This image has an empty alt attribute; its file name is spacer3.png

The temperature of the spirits in their still – named “Ugly Betty” – is raised until it is literally hand-hot, hot to the touch. No thermometers are used. The botanicals are added in a particular order, until they form a sort of mat on the surface of the liquid. There, they steep for twelve hours before the temperature is raised to a simmer and the distillation process proceeds. Out of that drip comes The Botanist, an impossibly, ridiculously complex raw Gin that carries a bewildering array of flavors and aromas. It is literally impossible to describe the totality of what I tasted in that first sip, in 2012 but I have never forgotten it. This Gin haunted me for nine solid years, so when my step-daughter walked into our house, last Friday, and yanked a bottle of this out of a brown paper bag, I was shocked and then delighted. “May I?” I asked.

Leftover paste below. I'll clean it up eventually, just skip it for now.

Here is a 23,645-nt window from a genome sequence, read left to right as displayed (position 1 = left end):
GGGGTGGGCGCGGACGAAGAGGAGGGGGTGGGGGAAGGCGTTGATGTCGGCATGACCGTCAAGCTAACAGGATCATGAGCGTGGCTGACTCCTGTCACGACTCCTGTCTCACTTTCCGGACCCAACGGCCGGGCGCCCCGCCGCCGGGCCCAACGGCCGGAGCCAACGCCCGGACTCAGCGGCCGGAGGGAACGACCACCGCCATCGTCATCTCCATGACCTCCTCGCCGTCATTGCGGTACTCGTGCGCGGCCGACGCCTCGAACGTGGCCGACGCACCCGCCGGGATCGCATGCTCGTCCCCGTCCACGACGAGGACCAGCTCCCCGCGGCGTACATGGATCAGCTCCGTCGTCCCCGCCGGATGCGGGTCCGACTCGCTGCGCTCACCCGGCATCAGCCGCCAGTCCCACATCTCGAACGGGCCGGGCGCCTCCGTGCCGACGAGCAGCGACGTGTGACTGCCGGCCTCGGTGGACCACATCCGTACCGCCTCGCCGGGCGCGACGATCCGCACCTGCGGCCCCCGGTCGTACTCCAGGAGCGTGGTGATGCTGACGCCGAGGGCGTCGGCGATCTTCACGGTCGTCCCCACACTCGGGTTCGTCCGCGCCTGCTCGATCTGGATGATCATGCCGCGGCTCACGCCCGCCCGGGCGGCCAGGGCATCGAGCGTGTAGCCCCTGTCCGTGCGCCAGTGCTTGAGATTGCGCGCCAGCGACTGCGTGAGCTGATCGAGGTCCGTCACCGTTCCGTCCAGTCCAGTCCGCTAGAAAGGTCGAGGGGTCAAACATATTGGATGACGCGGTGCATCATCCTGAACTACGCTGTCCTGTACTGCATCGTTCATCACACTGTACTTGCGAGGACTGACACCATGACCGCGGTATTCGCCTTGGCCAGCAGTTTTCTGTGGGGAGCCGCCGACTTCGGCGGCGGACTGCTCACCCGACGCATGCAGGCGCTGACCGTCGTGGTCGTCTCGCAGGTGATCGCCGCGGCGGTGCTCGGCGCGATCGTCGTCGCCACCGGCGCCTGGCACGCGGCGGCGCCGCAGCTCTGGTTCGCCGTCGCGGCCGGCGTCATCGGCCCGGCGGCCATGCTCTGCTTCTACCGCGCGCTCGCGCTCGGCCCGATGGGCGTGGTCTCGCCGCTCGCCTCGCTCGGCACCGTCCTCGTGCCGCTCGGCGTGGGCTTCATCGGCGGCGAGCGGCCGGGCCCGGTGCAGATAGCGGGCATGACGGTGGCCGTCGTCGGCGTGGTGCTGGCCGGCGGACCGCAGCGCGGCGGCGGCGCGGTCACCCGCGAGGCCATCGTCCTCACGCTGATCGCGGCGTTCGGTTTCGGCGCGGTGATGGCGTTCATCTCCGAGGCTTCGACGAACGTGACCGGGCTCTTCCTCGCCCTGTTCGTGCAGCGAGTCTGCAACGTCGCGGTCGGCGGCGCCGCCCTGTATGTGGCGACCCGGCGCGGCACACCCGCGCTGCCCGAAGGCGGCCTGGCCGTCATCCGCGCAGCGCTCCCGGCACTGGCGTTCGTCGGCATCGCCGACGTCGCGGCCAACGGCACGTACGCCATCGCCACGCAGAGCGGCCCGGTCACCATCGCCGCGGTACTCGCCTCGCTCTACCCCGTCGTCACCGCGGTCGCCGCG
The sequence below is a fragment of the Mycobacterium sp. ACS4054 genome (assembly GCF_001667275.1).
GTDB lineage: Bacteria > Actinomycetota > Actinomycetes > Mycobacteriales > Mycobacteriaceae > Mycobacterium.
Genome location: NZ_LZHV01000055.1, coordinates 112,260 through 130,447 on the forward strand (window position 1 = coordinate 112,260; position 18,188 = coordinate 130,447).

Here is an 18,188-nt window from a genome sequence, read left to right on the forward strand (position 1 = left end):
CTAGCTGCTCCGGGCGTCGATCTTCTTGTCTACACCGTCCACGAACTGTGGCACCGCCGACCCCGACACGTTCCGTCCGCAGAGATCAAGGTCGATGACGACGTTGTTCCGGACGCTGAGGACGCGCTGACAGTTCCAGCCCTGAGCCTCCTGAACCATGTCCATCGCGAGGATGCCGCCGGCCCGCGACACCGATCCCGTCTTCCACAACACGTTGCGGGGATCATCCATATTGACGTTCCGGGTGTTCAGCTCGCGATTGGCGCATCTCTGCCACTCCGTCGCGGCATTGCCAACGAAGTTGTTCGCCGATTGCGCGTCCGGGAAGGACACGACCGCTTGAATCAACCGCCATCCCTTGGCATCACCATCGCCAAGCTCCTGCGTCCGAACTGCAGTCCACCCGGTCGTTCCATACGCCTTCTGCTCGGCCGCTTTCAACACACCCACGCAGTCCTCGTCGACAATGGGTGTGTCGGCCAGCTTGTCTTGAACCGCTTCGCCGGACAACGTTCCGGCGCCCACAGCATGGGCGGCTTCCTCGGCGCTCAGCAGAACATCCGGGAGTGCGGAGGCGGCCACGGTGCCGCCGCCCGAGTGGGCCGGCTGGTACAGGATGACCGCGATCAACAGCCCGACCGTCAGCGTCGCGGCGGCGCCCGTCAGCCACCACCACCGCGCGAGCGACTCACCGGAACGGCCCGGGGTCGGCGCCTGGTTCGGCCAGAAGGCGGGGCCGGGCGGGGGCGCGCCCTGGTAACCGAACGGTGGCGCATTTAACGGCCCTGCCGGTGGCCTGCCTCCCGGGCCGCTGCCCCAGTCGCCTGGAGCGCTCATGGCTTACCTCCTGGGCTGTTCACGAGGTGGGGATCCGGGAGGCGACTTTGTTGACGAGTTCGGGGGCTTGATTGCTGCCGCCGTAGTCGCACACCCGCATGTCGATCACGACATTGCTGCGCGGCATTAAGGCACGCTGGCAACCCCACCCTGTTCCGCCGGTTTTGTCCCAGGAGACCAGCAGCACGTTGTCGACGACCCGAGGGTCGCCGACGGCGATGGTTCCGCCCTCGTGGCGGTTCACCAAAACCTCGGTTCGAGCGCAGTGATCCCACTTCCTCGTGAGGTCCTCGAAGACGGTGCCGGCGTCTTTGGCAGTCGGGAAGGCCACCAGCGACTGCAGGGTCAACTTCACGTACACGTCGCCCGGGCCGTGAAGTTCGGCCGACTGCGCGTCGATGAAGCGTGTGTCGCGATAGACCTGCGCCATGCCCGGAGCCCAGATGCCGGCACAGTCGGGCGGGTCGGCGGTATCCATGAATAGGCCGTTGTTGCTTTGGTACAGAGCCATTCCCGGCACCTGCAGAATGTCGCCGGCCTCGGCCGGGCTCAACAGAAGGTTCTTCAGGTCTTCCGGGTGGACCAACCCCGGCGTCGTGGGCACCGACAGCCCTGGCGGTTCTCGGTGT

Of course,” she smiled.

My weird, nearly eidetic sense memory coughed up in one sip that it tasted virtually the same as it did nine years ago and the flush of pleasure had to have lit me up like a Christmas tree. It has at least a passing kinship with other, lesser gins in that there is some juniper, front ‘n’ center, and it is a very pleasant and nicely reined-in flavor that is quickly integrated with flavors of wildflowers, sweet herbs, wood, heather, seaweed, smoke, and a mild, pleasing stone-fruit character like eating a young, fresh pear. A lovely honeysuckle hint emerges, followed by a melange of those different leaf and stem notes. The alcohol (it almost seems disrespectful to mention ABV in discussing these flavors), scented with this cornucopia of wildness, hits the retro-nasal passage with a sinus-tickling clarity, and the finish never even comes close to the cloying juniper overdose common to a lot of modern Gins. With each sip, the aromas swirling in the glass insinuate themselves into the flavors and create a sort of immersion in the act of drinking this that is damned near magical.